Employee-owned PCs are scaring enterprise IT

IT departments are worried about security risks when employees use their PCs for work purposes, but employees aren’t going to stop anytime soon.

Largely ignored in the enterprise mobility craze of the last few years, which saw the acceptance of bring-your-own device (BYOD) policies, were the risks incurred when employees use their personal computers to access business data. Now, with PCs designed to operate more seamlessly with smartphones and tablets, enterprise IT could soon face new consumerization challenges.

A recent survey conducted by Vanson Bourne and commissioned by software company 1E found that more than 25% of responding IT decision makers said their organizations do not have a formal policy regarding the use of employee-owned PCs for work purposes. Even the organizations that do impose a policy tend to be loose with their restrictions – 84% of respondents allow employees to access corporate email from their PCs, and 52% allow access to corporate apps. Another 11% of those that don’t allow PCs to be used for work purposes said employees don’t abide by the rule anyway.

This kind of behavior likely has network managers cringing. Among survey respondents who forbid BYOPC among employees, 86% cited security as the primary reason.

At the same time, however, businesses in general are embracing the overall BYOD approach to the tools their employees use for work. A Gartner report from 2013 predicted that half of all employers will not only permit employees to use their own devices for work, but will require them to choose those which will make them the most productive.

So there’s a conflict here – employees are more productive when given the ability to access work information from their personal devices, but they also present a risk to the network when they use the same device to access sensitive corporate data that they use to browse and download content from the web.

In the changing consumer device ecosystem, it may take some time for IT to adapt to this trend. As Galen Gruman pointed out in InfoWorld last year, the rush to create BYOD-focused management and security tools for smartphones outpaced such progress in the PC market. Furthermore, consumer smartphones were relatively new to enterprise IT, making it easier for the culture to adapt to new ways of handling them. But businesses have held control over the PCs used by their employees for two decades, and the policies for managing them are deeply entrenched within IT departments.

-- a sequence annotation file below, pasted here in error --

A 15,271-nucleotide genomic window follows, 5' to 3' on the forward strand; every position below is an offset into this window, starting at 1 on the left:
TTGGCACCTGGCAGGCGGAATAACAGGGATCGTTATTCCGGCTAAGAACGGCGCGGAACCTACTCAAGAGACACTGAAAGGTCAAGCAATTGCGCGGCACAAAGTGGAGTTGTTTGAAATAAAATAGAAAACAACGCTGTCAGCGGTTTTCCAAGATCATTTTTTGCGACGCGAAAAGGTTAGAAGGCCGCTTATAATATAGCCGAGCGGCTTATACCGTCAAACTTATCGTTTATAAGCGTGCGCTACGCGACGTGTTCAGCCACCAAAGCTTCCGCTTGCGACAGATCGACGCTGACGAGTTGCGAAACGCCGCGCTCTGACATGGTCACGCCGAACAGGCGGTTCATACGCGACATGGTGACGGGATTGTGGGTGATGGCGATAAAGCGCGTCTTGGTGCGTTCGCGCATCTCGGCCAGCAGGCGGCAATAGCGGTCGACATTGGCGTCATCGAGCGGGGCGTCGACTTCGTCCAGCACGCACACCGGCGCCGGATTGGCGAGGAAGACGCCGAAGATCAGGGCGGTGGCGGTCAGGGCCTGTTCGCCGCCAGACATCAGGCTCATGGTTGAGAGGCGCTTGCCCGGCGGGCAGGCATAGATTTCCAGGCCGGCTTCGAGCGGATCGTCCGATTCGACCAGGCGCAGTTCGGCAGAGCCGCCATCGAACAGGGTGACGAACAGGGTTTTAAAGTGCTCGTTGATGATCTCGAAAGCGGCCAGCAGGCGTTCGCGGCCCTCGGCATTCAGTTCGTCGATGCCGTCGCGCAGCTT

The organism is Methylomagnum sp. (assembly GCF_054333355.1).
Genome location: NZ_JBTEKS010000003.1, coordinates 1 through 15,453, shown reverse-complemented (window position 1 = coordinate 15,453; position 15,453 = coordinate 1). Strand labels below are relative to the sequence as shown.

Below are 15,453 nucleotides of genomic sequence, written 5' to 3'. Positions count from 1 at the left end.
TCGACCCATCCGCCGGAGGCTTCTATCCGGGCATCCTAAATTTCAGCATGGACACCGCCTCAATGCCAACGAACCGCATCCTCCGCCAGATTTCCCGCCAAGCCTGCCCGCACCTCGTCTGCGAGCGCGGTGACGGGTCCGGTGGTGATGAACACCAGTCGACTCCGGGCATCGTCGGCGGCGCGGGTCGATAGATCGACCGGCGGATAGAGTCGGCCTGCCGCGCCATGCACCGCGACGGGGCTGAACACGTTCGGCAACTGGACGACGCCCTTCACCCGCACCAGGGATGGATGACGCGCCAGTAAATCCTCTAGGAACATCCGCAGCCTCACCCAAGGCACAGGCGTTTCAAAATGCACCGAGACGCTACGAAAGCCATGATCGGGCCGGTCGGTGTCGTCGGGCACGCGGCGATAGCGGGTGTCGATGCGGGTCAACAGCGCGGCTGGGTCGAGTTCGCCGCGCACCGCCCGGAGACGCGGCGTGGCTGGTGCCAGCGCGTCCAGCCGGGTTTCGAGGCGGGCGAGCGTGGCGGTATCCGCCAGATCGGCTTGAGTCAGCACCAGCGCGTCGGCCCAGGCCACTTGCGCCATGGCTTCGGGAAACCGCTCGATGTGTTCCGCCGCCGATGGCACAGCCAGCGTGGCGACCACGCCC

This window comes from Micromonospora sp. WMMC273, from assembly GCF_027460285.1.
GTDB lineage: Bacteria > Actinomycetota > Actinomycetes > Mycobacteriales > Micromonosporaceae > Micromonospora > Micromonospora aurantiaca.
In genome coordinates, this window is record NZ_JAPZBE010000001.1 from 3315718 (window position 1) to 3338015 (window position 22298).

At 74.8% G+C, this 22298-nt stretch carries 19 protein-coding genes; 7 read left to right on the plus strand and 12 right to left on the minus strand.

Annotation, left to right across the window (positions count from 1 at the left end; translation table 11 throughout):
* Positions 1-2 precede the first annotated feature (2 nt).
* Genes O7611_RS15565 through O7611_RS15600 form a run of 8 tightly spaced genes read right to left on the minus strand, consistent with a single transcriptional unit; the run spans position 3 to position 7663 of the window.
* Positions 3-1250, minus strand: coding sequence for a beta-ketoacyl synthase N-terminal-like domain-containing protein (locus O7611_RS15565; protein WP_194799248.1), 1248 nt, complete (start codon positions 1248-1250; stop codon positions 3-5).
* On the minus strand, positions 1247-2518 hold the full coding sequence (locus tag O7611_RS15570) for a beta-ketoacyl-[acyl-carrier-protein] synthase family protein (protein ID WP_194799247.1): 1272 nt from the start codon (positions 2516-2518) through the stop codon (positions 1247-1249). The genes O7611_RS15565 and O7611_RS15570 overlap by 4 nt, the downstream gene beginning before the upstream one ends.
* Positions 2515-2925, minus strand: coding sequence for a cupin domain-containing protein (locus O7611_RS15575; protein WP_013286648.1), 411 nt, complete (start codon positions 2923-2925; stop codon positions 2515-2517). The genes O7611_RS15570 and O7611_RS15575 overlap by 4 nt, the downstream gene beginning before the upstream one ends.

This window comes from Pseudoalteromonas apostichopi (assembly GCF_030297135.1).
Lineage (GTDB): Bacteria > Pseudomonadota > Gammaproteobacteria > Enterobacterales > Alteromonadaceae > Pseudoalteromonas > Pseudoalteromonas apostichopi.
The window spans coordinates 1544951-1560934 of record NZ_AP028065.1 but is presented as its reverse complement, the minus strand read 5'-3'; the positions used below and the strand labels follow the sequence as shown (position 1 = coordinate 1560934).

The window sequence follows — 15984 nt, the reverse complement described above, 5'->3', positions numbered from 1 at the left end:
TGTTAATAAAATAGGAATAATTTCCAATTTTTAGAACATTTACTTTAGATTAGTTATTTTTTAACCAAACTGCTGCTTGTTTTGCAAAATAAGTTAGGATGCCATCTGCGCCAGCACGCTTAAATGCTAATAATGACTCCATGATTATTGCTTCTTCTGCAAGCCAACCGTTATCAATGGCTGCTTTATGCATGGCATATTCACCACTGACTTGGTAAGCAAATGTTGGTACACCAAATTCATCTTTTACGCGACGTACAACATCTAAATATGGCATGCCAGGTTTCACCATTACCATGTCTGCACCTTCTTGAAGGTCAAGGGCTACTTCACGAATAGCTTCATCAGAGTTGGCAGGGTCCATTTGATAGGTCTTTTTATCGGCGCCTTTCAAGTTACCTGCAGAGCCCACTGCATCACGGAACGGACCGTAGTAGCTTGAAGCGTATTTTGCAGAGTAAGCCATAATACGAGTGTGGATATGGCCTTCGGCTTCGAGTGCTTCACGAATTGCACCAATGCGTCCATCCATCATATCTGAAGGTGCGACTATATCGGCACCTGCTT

Further complicating the issue is the recent push from Apple and Microsoft to make it easier for users to take advantage of the growing acceptance of BYOD policies in the workplace. Apple’s recently released OS X Yosemite has been largely praised for its many features that bridge the gap between iOS devices and Mac PCs. A feature called Handoff, for example, allows users to sync their iOS devices and their Mac. CITEWorld’s Ryan Faas credited the feature for its usability, but warned that it could lead to headaches for enterprise IT:

“The concern, however, is that the functionality, like many Apple technologies, appears to be largely managed by your Apple ID. That means that in addition to handoff working on your work devices, it’s almost certain to work from your work or BYOD devices like your iPhone and your family iMac at home, or an iPad shared by you and your kids. Simply put, it’s another core Apple feature that makes it easy for work and personal data to mix on both work and personal devices, creating data sprawl, security, and accountability challenges.”

Microsoft, on the other hand, appears to have taken these concerns into consideration for Windows 10, which is still in beta. Calling Windows 10, “The BYOD Windows,” Simon Bisson explained in a CITEWorld post that the OS is designed to divide and store corporate and personal data separately.

“That’s the heart of Microsoft’s enterprise sales pitch for Windows 10,” Bisson wrote. “IT departments can apply all the controls they want to corporate applications and information, while users can install all the Minion Rush and Twitter apps they want. CIOs will know the information they’re entrusted with securing won’t leak across into those games and social media, while users will know that an IT admin can’t flick a switch and delete all their photographs of their kids.”

Whether Microsoft is successful remains to be seen. But given that Microsoft is collecting an unprecedented amount of user feedback on the Windows 10 beta, the company is likely to hear about corporate IT’s employee-owned PC conundrum.


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